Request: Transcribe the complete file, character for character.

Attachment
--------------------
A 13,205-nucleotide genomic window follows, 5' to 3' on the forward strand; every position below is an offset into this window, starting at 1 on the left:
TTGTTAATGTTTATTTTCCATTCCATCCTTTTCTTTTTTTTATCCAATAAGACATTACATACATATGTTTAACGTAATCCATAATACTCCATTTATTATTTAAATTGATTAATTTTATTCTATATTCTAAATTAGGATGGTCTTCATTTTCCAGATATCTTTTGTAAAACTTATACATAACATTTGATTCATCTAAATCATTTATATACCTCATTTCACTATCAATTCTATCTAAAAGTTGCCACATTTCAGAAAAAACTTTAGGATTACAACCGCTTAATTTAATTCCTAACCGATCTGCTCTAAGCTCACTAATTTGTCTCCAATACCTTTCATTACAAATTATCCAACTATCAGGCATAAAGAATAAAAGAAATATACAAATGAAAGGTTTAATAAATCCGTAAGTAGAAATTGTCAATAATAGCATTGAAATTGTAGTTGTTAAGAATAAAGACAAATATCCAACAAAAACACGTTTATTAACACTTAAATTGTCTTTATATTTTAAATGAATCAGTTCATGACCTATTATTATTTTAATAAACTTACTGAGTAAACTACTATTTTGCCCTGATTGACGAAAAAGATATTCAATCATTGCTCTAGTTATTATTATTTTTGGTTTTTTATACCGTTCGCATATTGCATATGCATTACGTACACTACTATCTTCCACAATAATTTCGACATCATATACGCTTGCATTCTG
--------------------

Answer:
A 13,205-nucleotide genomic window follows, 5' to 3' on the forward strand; every position below is an offset into this window, starting at 1 on the left:
TTGTTAATGTTTATTTTCCATTCCATCCTTTTCTTTTTTTTATCCAATAAGACATTACATACATATGTTTAACGTAATCCATAATACTCCATTTATTATTTAAATTGATTAATTTTATTCTATATTCTAAATTAGGATGGTCTTCATTTTCCAGATATCTTTTGTAAAACTTATACATAACATTTGATTCATCTAAATCATTTATATACCTCATTTCACTATCAATTCTATCTAAAAGTTGCCACATTTCAGAAAAAACTTTAGGATTACAACCGCTTAATTTAATTCCTAACCGATCTGCTCTAAGCTCACTAATTTGTCTCCAATACCTTTCATTACAAATTATCCAACTATCAGGCATAAAGAATAAAAGAAATATACAAATGAAAGGTTTAATAAATCCGTAAGTAGAAATTGTCAATAATAGCATTGAAATTGTAGTTGTTAAGAATAAAGACAAATATCCAACAAAAACACGTTTATTAACACTTAAATTGTCTTTATATTTTAAATGAATCAGTTCATGACCTATTATTATTTTAATAAACTTACTGAGTAAACTACTATTTTGCCCTGATTGACGAAAAAGATATTCAATCATTGCTCTAGTTATTATTATTTTTGGTTTTTTATACCGTTCGCATATTGCATATGCATTACGTACACTACTATCTTCCACAATAATTTCGACATCATATACGCTTGCATTCTG